On 24.10.2013 14:15, Pavan Deolasee wrote:
On Thu, Oct 24, 2013 at 4:22 PM, Heikki Linnakangas<hlinnakan...@vmware.com
wrote:


To fix that, pg_rewind could always start the rewinding process from the
last checkpoint before the point that the histories diverge, instead of the
exact point of divergence.

Is that something required even if someone plans to use pg_rewind for a
cluster with checksums enabled ? I mean since only first update after
checkpoint is WAL logged, pg_rewind will break if another update happens
after standby forks.

Yes. It's broken as it is, even when checksums are enabled - good catch. I'll go change it to read all the WAL in the target starting from the last checkpoint before the point of divergence.

Or would the recovery logic apply first WAL without
looking at the page lsn ? (Sorry, may be I should read the code instead of
asking you)

WAL recovery does apply all the full-page images without looking at the page LSN, but that doesn't help in this case. pg_rewind copies over the blocks from the source server (= promoted standby) that were changed in the target server (= old master), after the standby's history diverged from it. In other words, it reverts the blocks that were changed in the old master, by copying them over from the promoted standby. After that, WAL recovery is performed, using the WAL from the promoted standby, to apply all the changes from the promoted standby that were not present in the old master. But it never replays any WAL from the old master. It reads it through, to construct the list of blocks that were modified, but it doesn't apply them.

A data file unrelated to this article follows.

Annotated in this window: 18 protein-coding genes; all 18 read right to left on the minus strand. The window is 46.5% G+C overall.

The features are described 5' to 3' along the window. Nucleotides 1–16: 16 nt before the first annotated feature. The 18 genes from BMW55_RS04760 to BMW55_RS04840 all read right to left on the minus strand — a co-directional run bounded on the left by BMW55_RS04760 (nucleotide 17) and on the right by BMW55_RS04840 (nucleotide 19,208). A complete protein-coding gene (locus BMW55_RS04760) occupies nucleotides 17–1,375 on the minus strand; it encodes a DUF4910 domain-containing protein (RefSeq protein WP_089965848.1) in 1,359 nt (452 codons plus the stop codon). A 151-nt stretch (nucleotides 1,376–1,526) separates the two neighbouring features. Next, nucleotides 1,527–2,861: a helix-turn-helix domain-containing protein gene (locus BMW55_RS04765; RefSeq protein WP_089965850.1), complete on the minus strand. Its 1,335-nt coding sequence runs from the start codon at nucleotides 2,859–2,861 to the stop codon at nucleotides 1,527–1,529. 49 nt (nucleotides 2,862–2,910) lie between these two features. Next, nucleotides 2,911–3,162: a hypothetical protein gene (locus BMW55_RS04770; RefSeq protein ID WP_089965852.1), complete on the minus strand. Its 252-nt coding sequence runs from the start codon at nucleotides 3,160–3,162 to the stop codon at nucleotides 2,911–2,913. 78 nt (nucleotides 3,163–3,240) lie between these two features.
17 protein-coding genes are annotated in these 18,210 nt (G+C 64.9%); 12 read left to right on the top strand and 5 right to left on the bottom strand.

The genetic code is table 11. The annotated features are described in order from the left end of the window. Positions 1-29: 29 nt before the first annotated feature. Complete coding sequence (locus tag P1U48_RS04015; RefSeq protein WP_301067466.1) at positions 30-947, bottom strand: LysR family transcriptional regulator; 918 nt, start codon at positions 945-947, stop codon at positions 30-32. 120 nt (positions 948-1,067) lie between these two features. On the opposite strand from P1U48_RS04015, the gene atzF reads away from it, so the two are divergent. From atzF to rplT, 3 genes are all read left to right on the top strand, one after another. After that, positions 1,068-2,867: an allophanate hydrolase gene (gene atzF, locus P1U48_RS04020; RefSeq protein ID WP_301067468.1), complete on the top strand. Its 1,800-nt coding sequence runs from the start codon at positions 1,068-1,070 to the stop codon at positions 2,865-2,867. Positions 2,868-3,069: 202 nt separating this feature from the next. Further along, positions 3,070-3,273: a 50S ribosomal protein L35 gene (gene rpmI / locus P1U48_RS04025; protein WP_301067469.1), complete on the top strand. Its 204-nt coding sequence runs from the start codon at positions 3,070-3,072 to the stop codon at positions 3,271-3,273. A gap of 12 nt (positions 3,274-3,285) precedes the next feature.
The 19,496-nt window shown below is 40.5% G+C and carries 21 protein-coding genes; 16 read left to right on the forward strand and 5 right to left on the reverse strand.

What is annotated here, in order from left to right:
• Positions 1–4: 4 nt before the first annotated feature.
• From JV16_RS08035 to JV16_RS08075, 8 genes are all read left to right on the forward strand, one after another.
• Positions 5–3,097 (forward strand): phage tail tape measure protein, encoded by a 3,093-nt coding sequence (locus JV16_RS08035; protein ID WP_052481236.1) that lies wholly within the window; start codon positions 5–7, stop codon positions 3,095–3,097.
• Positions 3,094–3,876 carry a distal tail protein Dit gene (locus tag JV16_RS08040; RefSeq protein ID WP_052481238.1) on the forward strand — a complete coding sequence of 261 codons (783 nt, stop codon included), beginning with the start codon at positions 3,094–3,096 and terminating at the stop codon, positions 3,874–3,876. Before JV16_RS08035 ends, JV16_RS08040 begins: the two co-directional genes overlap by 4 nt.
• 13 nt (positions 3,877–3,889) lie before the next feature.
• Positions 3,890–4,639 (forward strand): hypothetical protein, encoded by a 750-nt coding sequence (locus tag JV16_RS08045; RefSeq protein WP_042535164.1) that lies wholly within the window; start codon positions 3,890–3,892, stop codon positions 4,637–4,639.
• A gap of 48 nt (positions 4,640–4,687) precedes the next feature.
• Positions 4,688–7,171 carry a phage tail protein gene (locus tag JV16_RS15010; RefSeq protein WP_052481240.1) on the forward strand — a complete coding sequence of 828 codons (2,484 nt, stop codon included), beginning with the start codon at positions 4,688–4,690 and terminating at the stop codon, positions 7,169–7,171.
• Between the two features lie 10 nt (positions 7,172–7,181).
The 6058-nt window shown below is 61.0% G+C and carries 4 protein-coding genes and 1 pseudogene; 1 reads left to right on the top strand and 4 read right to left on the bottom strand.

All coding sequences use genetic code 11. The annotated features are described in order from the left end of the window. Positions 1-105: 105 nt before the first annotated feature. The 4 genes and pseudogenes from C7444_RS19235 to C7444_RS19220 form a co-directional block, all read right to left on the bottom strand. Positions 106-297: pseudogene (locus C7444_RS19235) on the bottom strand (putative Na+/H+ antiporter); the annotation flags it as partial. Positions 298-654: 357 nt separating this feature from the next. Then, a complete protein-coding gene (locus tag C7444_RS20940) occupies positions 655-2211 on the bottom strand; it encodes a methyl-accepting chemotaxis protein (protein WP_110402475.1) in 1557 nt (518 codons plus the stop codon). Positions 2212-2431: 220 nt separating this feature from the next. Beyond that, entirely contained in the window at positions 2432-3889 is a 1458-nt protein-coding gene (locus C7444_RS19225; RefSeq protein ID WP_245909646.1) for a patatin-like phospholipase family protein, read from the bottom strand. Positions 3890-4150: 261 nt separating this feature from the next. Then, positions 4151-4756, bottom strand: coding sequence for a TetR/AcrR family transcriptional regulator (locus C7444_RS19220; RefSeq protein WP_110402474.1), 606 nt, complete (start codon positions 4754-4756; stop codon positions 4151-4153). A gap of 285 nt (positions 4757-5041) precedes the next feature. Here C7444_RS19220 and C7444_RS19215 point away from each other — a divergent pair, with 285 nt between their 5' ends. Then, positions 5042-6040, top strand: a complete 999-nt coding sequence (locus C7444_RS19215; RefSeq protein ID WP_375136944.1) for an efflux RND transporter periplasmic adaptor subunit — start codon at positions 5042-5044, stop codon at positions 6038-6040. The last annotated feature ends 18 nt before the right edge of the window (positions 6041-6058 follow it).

If we do what you are suggesting, it seems like a single line patch to me.
In XLogSaveBufferForHint(), we probably need to look at this additional GUC
to decide whether or not to backup the block.

Yeah, it's trivial to add such a guc. Will just have to figure out what we want the user interface to be like; should it be a separate guc, or somehow cram it into wal_level?

- Heikki


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